Trust has been tested and proven true, even by fire. In 1994 a roadless area, designated by QLG as off-base land, burned. Despite the QLG designation, the US Forest Service recently put out a call for bids for fire salvage of the area. Several QLG timber company members could have qualified and, if chosen, could have made a profit. But when the final day for bids rolled around, not one QLG member had submitted a bid. That's not only respect for the process, but it's also faith in the outcome.
The timber companies "were desperate to have those logs," explained a steering committee member, but the agreement stood! "It's easy when it's your own money ... (But) they were not speaking just for themselves. They have an obligation to their boards of directors and they were able to withstand the pressure of that."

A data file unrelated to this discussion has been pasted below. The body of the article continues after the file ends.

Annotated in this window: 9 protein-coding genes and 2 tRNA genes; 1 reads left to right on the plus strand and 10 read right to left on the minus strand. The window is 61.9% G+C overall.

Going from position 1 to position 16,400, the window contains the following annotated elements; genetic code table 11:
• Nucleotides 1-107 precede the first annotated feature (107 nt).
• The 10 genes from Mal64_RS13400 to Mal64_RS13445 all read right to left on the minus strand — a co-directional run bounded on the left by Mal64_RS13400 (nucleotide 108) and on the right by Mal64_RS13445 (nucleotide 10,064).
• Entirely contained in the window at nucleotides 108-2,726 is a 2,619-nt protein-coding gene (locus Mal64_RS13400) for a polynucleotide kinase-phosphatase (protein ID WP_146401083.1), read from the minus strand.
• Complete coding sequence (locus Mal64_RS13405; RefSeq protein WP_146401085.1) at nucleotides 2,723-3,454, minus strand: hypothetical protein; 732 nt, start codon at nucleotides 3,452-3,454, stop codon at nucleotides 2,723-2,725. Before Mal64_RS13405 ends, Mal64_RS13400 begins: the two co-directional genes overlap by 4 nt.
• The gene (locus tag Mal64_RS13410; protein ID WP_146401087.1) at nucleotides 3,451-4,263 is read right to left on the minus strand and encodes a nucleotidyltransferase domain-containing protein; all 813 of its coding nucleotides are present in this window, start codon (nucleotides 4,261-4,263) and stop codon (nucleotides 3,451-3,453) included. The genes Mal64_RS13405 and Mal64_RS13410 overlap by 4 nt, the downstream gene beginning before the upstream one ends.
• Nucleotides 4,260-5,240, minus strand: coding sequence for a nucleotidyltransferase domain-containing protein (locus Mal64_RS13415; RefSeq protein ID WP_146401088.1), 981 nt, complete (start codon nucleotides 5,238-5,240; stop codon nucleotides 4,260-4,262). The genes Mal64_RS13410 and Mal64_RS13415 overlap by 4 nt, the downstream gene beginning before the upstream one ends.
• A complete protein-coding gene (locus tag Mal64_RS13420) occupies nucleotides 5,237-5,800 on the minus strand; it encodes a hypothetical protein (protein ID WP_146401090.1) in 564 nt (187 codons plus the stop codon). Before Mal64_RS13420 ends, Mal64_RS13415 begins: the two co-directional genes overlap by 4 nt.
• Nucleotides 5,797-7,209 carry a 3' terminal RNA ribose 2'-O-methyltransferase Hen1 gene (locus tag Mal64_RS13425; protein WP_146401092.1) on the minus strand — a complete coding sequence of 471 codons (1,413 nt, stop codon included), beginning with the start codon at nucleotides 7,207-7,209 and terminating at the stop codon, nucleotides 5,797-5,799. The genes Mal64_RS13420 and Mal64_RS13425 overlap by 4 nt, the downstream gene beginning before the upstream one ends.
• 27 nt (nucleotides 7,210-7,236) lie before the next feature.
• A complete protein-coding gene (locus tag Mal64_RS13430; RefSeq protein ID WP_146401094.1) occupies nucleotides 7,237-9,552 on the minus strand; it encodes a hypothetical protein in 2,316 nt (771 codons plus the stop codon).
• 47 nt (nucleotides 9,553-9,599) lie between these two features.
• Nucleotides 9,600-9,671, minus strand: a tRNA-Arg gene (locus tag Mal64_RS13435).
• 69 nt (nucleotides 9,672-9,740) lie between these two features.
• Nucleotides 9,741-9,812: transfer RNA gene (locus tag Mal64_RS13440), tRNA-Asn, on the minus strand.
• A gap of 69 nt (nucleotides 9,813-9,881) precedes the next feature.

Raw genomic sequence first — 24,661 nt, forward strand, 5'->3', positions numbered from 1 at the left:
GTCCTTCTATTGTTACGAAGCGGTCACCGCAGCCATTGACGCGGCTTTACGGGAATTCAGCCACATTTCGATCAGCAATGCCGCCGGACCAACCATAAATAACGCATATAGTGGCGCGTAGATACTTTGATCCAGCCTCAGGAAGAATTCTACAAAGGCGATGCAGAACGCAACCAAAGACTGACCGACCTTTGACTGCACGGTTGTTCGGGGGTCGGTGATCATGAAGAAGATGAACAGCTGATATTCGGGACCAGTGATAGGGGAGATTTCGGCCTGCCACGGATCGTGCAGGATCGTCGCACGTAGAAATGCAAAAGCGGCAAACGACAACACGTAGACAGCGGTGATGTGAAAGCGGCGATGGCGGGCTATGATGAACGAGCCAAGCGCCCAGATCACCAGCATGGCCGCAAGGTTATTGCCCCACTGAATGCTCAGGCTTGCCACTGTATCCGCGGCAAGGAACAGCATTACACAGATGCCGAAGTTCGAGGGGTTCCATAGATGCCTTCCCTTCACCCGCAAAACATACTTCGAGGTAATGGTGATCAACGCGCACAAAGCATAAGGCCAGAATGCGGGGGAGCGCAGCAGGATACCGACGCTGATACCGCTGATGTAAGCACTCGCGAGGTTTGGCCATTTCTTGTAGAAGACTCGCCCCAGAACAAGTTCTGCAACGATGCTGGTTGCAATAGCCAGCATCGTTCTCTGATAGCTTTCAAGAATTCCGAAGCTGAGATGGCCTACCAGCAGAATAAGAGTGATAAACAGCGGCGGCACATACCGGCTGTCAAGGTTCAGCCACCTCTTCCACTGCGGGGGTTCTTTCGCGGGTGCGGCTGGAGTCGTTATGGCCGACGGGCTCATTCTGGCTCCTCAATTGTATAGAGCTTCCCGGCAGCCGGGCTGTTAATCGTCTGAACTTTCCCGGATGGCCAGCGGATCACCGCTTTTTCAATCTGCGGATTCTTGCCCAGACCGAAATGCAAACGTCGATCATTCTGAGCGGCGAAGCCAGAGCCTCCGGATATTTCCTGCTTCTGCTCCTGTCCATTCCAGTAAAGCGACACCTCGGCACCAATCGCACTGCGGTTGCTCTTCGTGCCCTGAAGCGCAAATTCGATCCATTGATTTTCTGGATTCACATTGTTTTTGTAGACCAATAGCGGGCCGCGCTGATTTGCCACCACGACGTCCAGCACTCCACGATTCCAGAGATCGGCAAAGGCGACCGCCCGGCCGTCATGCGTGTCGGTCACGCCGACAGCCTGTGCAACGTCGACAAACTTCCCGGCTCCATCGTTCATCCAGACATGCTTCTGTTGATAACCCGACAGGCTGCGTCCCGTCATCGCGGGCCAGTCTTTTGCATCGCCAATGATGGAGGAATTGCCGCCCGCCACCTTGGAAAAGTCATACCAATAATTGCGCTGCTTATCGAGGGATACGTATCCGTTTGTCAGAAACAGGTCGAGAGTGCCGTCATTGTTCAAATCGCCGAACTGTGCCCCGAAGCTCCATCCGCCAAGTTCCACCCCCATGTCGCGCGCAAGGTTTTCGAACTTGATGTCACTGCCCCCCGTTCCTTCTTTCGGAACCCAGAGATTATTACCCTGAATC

Restoring healthy forests and economically healthy communities was of sufficient importance to bring this group of activists together. What happened in the process will probably inspire and empower them to continue. They learned how to take action on complex and controversial issues with people of widely differing belief systems. They discovered how to build and strengthen a coalition through honoring and utilizing differences.
As one member put it: "We've learned how to practice respect."
The contact person for the Quincy Library Group is Mike Delasaux, University of California Cooperative Extension, 208 Fairgrounds Road, Quincy, CA 95971, tel. 916/283-6125, e-mail [email protected]
The authors of this article can be reached through Meta-Link, PO Box 11349, Bainbridge Island, WA 98110; tel. 206/842-9575.